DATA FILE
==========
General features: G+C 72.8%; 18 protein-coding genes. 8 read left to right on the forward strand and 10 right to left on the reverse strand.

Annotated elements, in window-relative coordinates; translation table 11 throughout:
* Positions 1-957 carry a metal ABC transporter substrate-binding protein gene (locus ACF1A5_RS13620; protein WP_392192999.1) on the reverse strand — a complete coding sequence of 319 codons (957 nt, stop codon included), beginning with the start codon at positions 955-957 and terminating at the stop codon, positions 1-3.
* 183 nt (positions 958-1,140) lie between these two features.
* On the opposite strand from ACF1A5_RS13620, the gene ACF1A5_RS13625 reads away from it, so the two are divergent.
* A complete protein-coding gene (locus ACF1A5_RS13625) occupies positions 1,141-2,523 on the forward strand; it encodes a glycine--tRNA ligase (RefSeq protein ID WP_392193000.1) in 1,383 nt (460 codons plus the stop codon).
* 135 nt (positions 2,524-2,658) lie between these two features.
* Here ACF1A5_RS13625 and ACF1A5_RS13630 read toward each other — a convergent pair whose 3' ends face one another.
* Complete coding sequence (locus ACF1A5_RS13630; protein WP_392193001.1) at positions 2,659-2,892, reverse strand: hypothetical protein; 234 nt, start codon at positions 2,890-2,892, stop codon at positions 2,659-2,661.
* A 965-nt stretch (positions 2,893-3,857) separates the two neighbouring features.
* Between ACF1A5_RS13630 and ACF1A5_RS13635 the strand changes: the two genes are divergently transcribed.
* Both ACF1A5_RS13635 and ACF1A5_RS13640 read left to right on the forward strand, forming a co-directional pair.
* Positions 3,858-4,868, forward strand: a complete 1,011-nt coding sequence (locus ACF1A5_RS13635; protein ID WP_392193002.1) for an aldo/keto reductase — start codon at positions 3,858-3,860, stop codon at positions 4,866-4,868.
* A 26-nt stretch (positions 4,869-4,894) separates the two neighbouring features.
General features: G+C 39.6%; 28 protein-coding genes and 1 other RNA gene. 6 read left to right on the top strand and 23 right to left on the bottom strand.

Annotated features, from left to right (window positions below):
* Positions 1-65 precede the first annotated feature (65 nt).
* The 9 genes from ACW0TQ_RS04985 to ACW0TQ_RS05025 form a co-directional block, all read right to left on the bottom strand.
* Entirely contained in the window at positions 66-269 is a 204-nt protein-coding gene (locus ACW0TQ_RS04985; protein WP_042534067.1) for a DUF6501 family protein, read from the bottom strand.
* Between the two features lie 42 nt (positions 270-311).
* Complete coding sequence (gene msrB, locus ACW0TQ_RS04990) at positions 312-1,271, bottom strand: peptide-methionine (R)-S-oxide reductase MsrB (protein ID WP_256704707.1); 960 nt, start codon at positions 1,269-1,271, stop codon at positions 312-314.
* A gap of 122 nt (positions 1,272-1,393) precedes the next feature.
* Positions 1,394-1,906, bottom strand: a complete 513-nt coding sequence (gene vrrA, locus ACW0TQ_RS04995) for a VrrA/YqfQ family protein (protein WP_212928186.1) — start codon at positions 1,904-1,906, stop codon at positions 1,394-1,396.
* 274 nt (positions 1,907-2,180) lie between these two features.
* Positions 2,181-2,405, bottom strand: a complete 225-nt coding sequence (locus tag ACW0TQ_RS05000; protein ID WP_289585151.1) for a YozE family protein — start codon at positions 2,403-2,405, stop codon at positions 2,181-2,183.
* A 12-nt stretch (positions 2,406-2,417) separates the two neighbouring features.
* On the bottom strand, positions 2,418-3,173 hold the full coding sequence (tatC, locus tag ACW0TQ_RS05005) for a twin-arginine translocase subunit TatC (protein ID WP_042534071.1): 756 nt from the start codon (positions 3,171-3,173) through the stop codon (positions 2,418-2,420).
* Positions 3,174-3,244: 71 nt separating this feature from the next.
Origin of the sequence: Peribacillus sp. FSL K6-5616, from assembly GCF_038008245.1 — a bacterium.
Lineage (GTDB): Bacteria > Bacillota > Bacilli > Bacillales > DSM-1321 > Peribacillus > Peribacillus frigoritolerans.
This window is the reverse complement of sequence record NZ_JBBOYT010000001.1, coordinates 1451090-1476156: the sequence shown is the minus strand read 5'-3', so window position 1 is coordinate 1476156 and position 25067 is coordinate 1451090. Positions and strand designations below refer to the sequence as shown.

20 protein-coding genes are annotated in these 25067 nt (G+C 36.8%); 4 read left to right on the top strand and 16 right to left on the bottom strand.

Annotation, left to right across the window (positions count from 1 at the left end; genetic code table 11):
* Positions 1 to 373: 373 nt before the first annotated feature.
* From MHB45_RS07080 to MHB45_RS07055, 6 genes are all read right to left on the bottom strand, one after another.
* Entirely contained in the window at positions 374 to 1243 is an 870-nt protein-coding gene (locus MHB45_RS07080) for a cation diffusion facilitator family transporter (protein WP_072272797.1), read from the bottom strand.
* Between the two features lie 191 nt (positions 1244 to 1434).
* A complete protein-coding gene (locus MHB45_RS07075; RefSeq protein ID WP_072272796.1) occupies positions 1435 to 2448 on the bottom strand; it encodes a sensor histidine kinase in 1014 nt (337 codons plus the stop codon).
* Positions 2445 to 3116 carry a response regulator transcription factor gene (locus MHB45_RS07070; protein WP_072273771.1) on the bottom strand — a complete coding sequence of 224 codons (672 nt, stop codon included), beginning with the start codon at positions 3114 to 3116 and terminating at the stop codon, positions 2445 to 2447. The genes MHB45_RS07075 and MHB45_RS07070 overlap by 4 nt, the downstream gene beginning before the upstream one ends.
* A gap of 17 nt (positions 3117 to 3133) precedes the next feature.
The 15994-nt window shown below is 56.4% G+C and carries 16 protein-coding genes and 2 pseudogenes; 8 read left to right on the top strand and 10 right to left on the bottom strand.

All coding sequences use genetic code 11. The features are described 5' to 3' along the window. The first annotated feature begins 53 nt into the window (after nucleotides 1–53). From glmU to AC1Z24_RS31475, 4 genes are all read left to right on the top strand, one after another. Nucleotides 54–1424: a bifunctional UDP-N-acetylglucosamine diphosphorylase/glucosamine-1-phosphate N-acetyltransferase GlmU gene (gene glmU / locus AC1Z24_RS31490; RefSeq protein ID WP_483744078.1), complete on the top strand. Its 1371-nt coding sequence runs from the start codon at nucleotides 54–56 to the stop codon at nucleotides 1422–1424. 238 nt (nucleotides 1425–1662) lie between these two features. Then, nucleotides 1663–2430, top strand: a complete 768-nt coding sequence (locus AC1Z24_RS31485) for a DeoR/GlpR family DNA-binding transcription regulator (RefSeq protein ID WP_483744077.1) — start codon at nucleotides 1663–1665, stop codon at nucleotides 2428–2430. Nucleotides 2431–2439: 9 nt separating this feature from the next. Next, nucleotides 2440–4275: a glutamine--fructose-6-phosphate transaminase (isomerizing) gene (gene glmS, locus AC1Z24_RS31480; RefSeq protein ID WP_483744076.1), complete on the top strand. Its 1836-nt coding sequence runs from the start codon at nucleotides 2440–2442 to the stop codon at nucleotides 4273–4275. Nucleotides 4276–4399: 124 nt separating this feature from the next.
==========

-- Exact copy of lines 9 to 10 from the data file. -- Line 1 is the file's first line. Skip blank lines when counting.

* Complete coding sequence (locus ACF1A5_RS13630; protein WP_392193001.1) at positions 2,659-2,892, reverse strand: hypothetical protein; 234 nt, start codon at positions 2,890-2,892, stop codon at positions 2,659-2,661.
* A 965-nt stretch (positions 2,893-3,857) separates the two neighbouring features.